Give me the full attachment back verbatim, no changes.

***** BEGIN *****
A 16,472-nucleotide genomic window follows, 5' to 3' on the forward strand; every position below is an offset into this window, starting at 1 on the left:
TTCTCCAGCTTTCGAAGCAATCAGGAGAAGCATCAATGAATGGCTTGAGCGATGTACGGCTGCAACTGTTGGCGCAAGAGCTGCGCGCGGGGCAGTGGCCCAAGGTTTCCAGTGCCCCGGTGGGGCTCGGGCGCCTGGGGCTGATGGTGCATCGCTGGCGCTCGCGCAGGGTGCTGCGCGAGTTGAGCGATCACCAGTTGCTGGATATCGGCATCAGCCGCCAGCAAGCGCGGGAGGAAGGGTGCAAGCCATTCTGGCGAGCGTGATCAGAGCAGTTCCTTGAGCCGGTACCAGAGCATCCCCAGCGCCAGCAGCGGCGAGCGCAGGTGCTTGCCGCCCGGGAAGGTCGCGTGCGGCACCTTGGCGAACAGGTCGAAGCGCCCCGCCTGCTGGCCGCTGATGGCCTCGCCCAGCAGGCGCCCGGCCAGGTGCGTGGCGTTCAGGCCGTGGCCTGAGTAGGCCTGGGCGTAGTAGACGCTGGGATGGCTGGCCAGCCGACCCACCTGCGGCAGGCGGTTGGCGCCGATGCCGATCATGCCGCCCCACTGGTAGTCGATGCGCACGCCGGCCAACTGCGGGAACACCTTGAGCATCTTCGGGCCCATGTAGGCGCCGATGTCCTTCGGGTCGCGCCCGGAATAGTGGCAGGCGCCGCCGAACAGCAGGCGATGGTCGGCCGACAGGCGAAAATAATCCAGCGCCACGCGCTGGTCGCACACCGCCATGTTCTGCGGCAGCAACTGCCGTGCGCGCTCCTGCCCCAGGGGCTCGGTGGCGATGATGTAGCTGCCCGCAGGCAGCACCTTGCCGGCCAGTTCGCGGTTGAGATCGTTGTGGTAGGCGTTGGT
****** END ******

A 16,472-nucleotide genomic window follows, 5' to 3' on the forward strand; every position below is an offset into this window, starting at 1 on the left:
TTCTCCAGCTTTCGAAGCAATCAGGAGAAGCATCAATGAATGGCTTGAGCGATGTACGGCTGCAACTGTTGGCGCAAGAGCTGCGCGCGGGGCAGTGGCCCAAGGTTTCCAGTGCCCCGGTGGGGCTCGGGCGCCTGGGGCTGATGGTGCATCGCTGGCGCTCGCGCAGGGTGCTGCGCGAGTTGAGCGATCACCAGTTGCTGGATATCGGCATCAGCCGCCAGCAAGCGCGGGAGGAAGGGTGCAAGCCATTCTGGCGAGCGTGATCAGAGCAGTTCCTTGAGCCGGTACCAGAGCATCCCCAGCGCCAGCAGCGGCGAGCGCAGGTGCTTGCCGCCCGGGAAGGTCGCGTGCGGCACCTTGGCGAACAGGTCGAAGCGCCCCGCCTGCTGGCCGCTGATGGCCTCGCCCAGCAGGCGCCCGGCCAGGTGCGTGGCGTTCAGGCCGTGGCCTGAGTAGGCCTGGGCGTAGTAGACGCTGGGATGGCTGGCCAGCCGACCCACCTGCGGCAGGCGGTTGGCGCCGATGCCGATCATGCCGCCCCACTGGTAGTCGATGCGCACGCCGGCCAACTGCGGGAACACCTTGAGCATCTTCGGGCCCATGTAGGCGCCGATGTCCTTCGGGTCGCGCCCGGAATAGTGGCAGGCGCCGCCGAACAGCAGGCGATGGTCGGCCGACAGGCGAAAATAATCCAGCGCCACGCGCTGGTCGCACACCGCCATGTTCTGCGGCAGCAACTGCCGTGCGCGCTCCTGCCCCAGGGGCTCGGTGGCGATGATGTAGCTGCCCGCAGGCAGCACCTTGCCGGCCAGTTCGCGGTTGAGATCGTTGTGGTAGGCGTTGGT